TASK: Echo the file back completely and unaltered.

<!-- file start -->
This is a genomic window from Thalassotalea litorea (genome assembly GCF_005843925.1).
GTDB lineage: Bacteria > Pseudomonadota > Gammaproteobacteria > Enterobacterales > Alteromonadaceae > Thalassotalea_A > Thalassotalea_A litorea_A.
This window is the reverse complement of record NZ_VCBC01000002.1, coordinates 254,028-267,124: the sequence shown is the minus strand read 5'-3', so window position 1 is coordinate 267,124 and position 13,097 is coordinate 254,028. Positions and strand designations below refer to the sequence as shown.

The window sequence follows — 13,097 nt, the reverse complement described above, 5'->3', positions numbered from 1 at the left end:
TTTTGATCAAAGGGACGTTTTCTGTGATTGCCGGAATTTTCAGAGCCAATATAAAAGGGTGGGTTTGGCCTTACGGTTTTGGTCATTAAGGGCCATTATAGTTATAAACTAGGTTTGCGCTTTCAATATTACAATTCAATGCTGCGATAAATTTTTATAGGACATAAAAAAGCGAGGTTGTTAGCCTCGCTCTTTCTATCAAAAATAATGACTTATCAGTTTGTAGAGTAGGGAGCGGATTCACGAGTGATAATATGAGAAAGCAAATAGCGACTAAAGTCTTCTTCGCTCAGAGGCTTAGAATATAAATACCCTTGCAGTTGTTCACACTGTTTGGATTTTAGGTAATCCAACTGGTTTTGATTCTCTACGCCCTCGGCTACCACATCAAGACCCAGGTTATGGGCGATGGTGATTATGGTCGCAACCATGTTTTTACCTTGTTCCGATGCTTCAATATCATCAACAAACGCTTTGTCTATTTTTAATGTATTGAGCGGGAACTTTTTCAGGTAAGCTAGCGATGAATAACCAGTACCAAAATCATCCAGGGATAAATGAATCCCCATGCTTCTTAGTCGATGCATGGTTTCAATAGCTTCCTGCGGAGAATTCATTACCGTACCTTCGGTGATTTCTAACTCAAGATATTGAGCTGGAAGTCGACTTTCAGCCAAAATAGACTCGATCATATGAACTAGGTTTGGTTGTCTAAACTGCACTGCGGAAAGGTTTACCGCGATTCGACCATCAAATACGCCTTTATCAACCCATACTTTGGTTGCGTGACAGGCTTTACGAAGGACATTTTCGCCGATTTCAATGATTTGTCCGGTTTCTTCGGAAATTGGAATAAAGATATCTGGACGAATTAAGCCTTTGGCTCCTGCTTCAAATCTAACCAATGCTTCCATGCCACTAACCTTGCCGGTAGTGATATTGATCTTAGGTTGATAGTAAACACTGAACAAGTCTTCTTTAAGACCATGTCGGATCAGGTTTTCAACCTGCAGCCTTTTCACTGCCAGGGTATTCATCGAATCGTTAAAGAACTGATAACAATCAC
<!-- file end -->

This is a genomic window from Thalassotalea litorea (genome assembly GCF_005843925.1).
GTDB lineage: Bacteria > Pseudomonadota > Gammaproteobacteria > Enterobacterales > Alteromonadaceae > Thalassotalea_A > Thalassotalea_A litorea_A.
This window is the reverse complement of record NZ_VCBC01000002.1, coordinates 254,028-267,124: the sequence shown is the minus strand read 5'-3', so window position 1 is coordinate 267,124 and position 13,097 is coordinate 254,028. Positions and strand designations below refer to the sequence as shown.

The window sequence follows — 13,097 nt, the reverse complement described above, 5'->3', positions numbered from 1 at the left end:
TTTTGATCAAAGGGACGTTTTCTGTGATTGCCGGAATTTTCAGAGCCAATATAAAAGGGTGGGTTTGGCCTTACGGTTTTGGTCATTAAGGGCCATTATAGTTATAAACTAGGTTTGCGCTTTCAATATTACAATTCAATGCTGCGATAAATTTTTATAGGACATAAAAAAGCGAGGTTGTTAGCCTCGCTCTTTCTATCAAAAATAATGACTTATCAGTTTGTAGAGTAGGGAGCGGATTCACGAGTGATAATATGAGAAAGCAAATAGCGACTAAAGTCTTCTTCGCTCAGAGGCTTAGAATATAAATACCCTTGCAGTTGTTCACACTGTTTGGATTTTAGGTAATCCAACTGGTTTTGATTCTCTACGCCCTCGGCTACCACATCAAGACCCAGGTTATGGGCGATGGTGATTATGGTCGCAACCATGTTTTTACCTTGTTCCGATGCTTCAATATCATCAACAAACGCTTTGTCTATTTTTAATGTATTGAGCGGGAACTTTTTCAGGTAAGCTAGCGATGAATAACCAGTACCAAAATCATCCAGGGATAAATGAATCCCCATGCTTCTTAGTCGATGCATGGTTTCAATAGCTTCCTGCGGAGAATTCATTACCGTACCTTCGGTGATTTCTAACTCAAGATATTGAGCTGGAAGTCGACTTTCAGCCAAAATAGACTCGATCATATGAACTAGGTTTGGTTGTCTAAACTGCACTGCGGAAAGGTTTACCGCGATTCGACCATCAAATACGCCTTTATCAACCCATACTTTGGTTGCGTGACAGGCTTTACGAAGGACATTTTCGCCGATTTCAATGATTTGTCCGGTTTCTTCGGAAATTGGAATAAAGATATCTGGACGAATTAAGCCTTTGGCTCCTGCTTCAAATCTAACCAATGCTTCCATGCCACTAACCTTGCCGGTAGTGATATTGATCTTAGGTTGATAGTAAACACTGAACAAGTCTTCTTTAAGACCATGTCGGATCAGGTTTTCAACCTGCAGCCTTTTCACTGCCAGGGTATTCATCGAATCGTTAAAGAACTGATAACAATCAC